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The Happiest Man in the World: An Account of the Life of Poppa Neutrinoby Alec Wilkinson
Synopses & Reviews
The Happiest Man in the World buoyantly describes seventy-four-year-old David Pearlman, a restless and migratory soul, a mariner, a musician, a member of the Explorers Club and a friend of the San Francisco Beats, a former preacher and sign painter, a polymath, a pauper, and a football strategist for the Red Mesa Redskins of the Navajo Nation. When Pearlman was fifty, he was bitten on the hand by a dog in Mexico and for two years got so sick that he thought he would die. When he recovered, he felt so different that he decided he needed a new name. He began calling himself Poppa Neutrino, after the itinerant particle that is so small it can hardly be detected. To Neutrino, the particle represents the elements of the hidden life that assert themselves discreetly.
Inspired by Thor Heyerdahl and Kon-Tiki, Neutrino is the only man ever to build a raft from garbage he found on the streets of New York and sail it across the North Atlantic.
The New York Daily News described the accomplishment as “the sail of the century.” National Geographic broadcast an account of the trip as part of its series on extreme adventures. And now he is on a quest to cross the Pacific on a raft. If he makes it, he plans to continue around the world. No one has ever sailed around the world on a raft. Meanwhile, he has invented the Neutrino Clock Offense, an unstoppable football play, which a former coach of the New York Jets describes as being as innovative as the forward pass.
The philosophical underpinnings of Neutrinos existence are what he calls Triads, a concept worked out after years of reading and reflection. He believes that each person, to be truly happy, must define his or her three deepest desires and pursue them remorselessly. Freedom, Joy, and Art are Neutrinos three.
The Happiest Man in the World is a lavish, exotic, funny, and deeply serious book about a man who has led a life of profound engagement and ceaseless adventure.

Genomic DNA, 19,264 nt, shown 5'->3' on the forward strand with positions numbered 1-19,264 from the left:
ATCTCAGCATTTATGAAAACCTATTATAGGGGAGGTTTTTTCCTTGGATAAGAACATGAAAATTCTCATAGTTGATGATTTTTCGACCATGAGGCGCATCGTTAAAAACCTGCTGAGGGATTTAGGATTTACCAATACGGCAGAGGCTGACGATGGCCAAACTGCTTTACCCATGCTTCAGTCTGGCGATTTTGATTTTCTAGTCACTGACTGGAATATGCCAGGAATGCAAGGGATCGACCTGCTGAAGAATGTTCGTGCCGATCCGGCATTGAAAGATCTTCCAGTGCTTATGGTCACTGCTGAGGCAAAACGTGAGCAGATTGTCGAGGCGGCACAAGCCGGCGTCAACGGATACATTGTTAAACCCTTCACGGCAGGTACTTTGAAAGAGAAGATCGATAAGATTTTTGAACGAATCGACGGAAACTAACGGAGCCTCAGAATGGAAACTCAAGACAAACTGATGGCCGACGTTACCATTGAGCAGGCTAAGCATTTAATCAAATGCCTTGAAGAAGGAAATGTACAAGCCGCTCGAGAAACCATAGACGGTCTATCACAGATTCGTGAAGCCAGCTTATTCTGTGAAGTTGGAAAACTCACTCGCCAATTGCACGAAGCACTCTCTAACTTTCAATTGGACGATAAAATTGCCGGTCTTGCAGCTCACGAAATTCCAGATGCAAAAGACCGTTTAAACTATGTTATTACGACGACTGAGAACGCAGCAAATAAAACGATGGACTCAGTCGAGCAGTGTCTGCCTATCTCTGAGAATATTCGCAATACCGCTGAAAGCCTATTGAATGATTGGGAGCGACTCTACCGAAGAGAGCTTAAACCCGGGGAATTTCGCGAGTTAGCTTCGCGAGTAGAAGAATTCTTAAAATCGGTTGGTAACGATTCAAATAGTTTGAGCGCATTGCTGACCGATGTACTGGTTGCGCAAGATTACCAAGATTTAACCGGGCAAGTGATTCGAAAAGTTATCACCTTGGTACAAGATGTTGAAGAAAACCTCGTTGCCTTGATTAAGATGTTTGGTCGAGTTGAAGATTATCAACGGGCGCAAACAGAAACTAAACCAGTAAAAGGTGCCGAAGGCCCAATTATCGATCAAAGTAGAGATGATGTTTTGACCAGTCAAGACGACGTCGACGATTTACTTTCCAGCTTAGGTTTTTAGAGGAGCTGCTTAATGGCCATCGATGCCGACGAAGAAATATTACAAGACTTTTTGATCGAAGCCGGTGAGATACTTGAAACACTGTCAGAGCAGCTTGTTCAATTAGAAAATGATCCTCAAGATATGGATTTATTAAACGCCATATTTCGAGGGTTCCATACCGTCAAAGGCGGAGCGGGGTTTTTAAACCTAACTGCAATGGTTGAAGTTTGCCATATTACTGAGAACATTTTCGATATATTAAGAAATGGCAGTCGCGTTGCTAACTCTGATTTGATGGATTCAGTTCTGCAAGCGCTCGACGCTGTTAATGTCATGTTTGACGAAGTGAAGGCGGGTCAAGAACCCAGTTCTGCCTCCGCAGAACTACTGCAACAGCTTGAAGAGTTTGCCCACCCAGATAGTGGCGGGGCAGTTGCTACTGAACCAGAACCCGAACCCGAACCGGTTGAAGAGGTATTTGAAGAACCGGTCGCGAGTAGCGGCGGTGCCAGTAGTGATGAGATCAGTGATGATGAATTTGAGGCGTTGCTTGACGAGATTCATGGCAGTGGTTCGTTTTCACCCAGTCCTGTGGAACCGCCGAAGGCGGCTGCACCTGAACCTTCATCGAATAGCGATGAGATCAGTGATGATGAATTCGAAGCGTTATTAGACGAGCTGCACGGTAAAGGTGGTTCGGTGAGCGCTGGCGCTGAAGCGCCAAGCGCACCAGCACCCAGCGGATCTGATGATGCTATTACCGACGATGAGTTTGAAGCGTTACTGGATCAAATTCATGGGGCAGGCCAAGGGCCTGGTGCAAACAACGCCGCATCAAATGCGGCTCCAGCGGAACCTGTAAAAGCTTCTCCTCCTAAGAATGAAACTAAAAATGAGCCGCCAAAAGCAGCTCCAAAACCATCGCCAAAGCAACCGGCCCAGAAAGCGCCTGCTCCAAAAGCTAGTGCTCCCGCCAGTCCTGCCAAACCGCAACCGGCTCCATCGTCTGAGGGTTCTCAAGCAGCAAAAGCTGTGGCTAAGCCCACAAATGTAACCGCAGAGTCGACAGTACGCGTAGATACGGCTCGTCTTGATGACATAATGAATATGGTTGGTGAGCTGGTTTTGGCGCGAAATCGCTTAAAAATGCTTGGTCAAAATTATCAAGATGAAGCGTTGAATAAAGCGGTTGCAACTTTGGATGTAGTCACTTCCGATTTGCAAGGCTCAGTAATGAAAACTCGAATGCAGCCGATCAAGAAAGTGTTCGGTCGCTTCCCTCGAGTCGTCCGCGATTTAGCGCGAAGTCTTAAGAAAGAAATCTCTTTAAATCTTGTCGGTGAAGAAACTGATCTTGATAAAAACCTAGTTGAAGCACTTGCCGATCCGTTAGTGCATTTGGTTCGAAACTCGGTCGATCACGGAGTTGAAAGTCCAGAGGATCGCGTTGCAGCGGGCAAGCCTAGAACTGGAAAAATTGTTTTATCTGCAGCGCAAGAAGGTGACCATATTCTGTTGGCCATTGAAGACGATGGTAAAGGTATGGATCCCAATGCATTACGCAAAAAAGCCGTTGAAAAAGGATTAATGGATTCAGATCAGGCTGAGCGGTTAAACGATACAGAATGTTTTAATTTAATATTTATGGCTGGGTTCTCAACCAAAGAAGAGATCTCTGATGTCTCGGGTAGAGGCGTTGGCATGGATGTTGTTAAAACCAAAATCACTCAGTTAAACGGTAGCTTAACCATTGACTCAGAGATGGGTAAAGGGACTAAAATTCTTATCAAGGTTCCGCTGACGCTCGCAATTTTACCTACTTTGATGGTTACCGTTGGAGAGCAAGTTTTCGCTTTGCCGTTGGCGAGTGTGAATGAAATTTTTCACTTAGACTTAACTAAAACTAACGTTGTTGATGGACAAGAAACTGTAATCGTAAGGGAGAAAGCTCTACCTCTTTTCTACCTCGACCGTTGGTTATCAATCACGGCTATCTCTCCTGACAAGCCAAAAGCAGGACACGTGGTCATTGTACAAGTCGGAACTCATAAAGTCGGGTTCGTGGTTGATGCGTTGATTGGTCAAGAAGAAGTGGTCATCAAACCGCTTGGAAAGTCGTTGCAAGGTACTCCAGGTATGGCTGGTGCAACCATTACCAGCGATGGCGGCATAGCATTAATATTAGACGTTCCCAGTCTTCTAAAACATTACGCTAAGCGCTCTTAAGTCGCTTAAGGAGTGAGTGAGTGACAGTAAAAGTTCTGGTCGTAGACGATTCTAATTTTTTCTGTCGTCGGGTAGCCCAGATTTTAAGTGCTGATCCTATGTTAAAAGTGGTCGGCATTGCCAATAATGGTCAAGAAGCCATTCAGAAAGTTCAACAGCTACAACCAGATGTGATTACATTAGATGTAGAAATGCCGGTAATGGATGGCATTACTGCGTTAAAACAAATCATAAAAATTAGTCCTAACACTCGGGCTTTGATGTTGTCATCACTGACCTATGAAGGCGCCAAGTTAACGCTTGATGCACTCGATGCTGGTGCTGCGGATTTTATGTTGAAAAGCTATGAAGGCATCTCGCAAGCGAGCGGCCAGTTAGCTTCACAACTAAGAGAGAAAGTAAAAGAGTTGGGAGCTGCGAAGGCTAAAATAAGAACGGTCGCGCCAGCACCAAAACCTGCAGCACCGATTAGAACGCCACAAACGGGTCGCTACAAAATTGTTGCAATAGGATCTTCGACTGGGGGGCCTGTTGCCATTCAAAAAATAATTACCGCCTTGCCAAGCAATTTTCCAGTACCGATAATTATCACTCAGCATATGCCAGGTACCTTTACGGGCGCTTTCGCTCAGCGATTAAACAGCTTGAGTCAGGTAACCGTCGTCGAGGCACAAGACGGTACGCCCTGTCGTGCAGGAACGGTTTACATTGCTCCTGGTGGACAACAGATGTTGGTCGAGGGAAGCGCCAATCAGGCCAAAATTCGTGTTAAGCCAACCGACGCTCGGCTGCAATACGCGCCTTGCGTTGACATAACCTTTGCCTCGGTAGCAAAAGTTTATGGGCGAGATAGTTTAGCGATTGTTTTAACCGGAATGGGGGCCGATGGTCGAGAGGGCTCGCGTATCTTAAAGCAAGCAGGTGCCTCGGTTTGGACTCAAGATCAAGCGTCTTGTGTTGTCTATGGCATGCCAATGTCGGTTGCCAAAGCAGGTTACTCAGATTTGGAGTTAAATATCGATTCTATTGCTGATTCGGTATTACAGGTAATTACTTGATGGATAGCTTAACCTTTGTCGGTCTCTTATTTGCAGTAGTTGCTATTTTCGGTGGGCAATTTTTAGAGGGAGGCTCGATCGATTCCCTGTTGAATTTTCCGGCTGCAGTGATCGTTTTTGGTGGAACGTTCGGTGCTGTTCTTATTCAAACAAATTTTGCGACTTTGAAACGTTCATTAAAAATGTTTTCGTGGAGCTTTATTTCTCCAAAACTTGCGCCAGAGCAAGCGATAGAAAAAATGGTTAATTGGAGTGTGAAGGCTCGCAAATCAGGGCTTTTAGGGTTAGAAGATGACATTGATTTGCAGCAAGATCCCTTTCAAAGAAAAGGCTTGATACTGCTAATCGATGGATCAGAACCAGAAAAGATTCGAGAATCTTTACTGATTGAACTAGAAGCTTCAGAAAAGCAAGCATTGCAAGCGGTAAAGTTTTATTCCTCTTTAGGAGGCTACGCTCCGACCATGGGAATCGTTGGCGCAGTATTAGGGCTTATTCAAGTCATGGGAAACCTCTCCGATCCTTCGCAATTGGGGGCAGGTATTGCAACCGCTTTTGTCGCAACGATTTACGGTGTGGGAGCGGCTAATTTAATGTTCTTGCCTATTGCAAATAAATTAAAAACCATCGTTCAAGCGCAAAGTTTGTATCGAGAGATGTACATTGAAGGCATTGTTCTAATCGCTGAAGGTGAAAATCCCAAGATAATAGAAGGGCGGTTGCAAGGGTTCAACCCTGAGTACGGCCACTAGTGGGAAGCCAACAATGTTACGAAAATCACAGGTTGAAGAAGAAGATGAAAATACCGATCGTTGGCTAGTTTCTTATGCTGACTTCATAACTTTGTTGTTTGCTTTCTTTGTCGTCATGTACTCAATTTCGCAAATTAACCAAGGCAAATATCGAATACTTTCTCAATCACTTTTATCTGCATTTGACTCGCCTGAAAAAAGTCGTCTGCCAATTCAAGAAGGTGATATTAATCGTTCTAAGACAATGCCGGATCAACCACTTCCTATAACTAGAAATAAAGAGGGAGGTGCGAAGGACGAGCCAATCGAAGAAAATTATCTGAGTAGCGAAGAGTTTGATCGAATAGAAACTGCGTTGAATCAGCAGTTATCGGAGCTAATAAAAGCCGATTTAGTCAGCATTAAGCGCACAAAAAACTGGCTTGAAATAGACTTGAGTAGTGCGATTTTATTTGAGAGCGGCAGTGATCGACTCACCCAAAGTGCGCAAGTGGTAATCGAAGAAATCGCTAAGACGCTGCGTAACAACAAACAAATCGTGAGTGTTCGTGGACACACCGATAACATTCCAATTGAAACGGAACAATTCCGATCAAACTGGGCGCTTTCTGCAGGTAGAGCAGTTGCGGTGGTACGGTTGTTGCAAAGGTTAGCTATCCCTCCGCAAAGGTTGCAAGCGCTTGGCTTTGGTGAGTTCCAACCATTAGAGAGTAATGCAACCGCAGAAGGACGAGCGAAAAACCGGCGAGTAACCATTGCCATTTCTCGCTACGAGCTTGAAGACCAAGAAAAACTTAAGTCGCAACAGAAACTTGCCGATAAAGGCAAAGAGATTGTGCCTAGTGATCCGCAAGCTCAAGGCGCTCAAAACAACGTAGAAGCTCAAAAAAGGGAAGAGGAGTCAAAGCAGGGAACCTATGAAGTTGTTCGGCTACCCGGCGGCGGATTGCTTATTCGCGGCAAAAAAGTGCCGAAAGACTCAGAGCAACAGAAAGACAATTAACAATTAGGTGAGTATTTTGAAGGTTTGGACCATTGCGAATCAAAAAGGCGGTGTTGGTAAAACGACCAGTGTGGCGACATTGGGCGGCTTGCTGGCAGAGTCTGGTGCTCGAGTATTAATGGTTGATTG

"Over the last few years, Wilkinson (Mr. Apology and Other Essays) has been spending quite a bit of time in the company of 'Poppa Neutrino,' a homeless man who's performed as a street musician in New Orleans and New York and traveled across the Atlantic in a homemade raft. So 'lavish and prodigal' is Neutrino's history that his barroom encounters with Kerouac and Ginsberg at the height of the beat era are dispensed with in a few sentences — after all, by that time, he'd already been crisscrossing the country for several years himself. In Wilkinson's company, Neutrino spends time in Arizona trying to persuade football coaches to use a passing play he's developed that could conceivably revolutionize the offensive game, winding up on a Navajo reservation where he volunteers with a high school team. Then it's off to Mexico, where he puts the finishing touches on one more raft, which he hopes to sail down the coast to South America and then across the Pacific. For the most part, Wilkinson simply observes, acting as our conduit to this abrasively compelling personality. But that's like saying Boswell was simply observing Johnson: the portrait of Neutrino that emerges from these encounters and anecdotes is a truly captivating story." Publishers Weekly (Starred Review) (Copyright Reed Business Information, Inc.)
Critically acclaimed "New Yorker" contributor Wilkinson spent several years following the erratic trail of vagabond Poppa Neutrino--street musician, beatnik, raft man--for this disturbing and profound look at one man's life outside the boundaries of what most consider normality.
About the Author
Alec Wilkinson has been a writer at The New Yorker since 1980. Before that he was a policeman in Wellfleet, Massachusetts, and before that he was a rock and roll musician. He lives with his wife and son in New York City.
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